Nor is it integral to integrate something on the same level as that which clearly transcends it. Thus, it would be foolish to integrate atheism with theism, or racism and non-racism. Atheism is a philosophy that a priori excludes all of the ontologically real dimensions that transcend the senses, so we needn’t take it seriously, much less try to integrate it. Nor is there any place in my theory to integrate leftist racism -- as far as I am concerned, one cannot integrate the self-evident truth that all men are created equal with the leftist obsession with racial categorization and government-enforced racial discrimination.
In my view, in order to be truly integral, one must first integrate the different modes or expressions of reality, which, at the very least, include matter, life, mind and spirit (hence the subtitle of my book). Any philosophy that ignores one of these modes or tries to collapse or reduce one into another will be hopelessly incomplete.
Each of these modes of existence has a different aspect, which I call objective and subjective, or exterior and interior. For example, as I mentioned the other day, matter has an obvious subjective aspect that we know of as beauty. Matter has a metaphysical transparency that can never be reduced to its mere physicality. To do so is absurd, not to mention non-integral. This is why we needn’t waste any time trying to integrate any philosophy of materialism with ours, because materialism is simply the philosophy of the objective aspect of matter. It cannot even account for the subjective aspect of matter, much less the other modes -- life, mind and spirit.
Nor could we ever elevate natural selection to an all-encompassing integral philosophy. Certainly we take note of whatever truth it contains, but in so doing, we are clearly dealing with a category -- truth -- that cannot be reduced to genetics. At risk of pointing out the obvious, the human ability to know truth is not dependent upon genes. If it were, it wouldn’t be truth.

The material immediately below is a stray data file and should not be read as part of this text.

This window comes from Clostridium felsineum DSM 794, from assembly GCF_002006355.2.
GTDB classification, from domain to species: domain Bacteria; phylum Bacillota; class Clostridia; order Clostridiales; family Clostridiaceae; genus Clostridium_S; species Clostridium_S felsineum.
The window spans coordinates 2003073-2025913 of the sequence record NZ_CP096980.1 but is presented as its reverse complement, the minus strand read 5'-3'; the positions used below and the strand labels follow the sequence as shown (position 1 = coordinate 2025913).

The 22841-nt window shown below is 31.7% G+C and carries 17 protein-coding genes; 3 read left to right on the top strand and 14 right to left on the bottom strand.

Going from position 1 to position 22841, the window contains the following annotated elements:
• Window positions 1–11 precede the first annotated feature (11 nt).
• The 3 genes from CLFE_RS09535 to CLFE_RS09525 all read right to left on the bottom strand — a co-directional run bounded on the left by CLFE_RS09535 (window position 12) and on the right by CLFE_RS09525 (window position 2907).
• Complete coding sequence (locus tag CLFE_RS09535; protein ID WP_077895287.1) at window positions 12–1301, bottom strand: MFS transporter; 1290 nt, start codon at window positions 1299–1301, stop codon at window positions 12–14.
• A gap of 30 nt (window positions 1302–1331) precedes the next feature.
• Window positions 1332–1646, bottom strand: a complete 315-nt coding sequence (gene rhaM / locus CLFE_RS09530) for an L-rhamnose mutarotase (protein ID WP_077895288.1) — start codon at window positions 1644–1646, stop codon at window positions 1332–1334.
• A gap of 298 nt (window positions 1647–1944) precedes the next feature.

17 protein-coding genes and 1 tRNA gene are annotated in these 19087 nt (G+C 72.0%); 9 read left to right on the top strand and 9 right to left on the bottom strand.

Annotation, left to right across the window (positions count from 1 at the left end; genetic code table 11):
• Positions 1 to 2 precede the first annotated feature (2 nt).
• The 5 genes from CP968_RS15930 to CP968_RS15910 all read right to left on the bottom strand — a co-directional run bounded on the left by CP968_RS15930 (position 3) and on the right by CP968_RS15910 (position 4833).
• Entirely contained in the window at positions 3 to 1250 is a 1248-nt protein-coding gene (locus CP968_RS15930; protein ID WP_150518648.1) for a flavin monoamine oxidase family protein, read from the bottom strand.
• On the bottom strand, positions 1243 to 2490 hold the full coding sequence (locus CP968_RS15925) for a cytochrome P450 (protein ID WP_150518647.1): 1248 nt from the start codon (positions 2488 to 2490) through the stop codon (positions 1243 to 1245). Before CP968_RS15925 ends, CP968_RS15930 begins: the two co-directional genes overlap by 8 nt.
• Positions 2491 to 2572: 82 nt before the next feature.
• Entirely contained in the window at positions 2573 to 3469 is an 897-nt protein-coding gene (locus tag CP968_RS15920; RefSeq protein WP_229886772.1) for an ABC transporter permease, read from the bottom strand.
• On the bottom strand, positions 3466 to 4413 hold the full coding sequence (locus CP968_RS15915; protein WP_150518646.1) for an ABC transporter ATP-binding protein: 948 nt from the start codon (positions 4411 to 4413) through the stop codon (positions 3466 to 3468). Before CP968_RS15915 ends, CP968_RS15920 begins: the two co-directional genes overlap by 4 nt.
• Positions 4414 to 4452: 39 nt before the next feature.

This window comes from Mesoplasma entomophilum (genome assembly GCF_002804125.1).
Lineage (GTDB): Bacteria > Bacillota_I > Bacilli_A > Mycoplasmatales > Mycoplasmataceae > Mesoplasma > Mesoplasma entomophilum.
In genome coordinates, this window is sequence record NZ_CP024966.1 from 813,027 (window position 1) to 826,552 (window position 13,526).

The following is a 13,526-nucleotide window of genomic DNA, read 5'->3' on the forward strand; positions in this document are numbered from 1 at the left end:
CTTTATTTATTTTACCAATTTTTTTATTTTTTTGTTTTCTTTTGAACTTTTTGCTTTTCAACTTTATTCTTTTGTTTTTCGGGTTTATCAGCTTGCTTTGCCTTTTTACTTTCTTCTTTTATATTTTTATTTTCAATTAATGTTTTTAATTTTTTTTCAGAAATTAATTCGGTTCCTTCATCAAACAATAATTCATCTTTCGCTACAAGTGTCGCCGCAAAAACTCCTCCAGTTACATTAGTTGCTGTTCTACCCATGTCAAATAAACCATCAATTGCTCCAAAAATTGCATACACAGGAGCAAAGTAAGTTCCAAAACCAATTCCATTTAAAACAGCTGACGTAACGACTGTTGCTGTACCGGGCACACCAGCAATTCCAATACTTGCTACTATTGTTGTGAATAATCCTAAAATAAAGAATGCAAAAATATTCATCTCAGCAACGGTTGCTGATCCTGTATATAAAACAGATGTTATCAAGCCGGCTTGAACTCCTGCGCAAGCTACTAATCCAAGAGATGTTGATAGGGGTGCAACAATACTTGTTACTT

I’m trying to imagine all of the angry letters they will be receiving at What is Enlightenment? magazine as a result of my interview. What is it about my version of integralism that they will be objecting to? While it’s no excuse to be so pissed off at me, I must be excluding something they think should be included, or including something they think should be excluded. What is it?
Perhaps Integralist provides a hint. In my theory, I find no place for leftism, that is, for any ideas that can trace their squalid genealogy back to Karl Marx. Marx, like every other philosopher, was an ingegralist. In his case, he was trying to integrate Hegel and materialism, or Falsehood with falsehood. In so doing he created many seductive intellectual pathologies that continue to infect the mind of man -- the ideas of class struggle, oppression, exploitation, and collectivism, which have morphed into critical theory, deconstruction, victimology, political correctness, radical environmentalism, gender theory, feminism, afro-centrism, multicultrualism, cultural relativism, queer theory, the designated hitter, etc. There is no place for any of these things in my theory. If that makes me “non-integral” in the minds of some, that’s fine with me. I’m only trying to integrate truth, not lies.
I have much more to say about this, but I'll have to get to it in a later post.
One more quick point: do not confuse our philosophy with a political party. Rather, we simply identify with the party on which our philosophy might have more influence. In the present political mindscape, it just so happens that there is absolutely no place in the Democratic party for people who hold certain foundational truths, such as that the Constitution means what it says, or that racial discrimination is wrong, or that competition would cure the ills of our sick educational system, or that the Judeo-Christian tradition is fundamental to America's identity and character.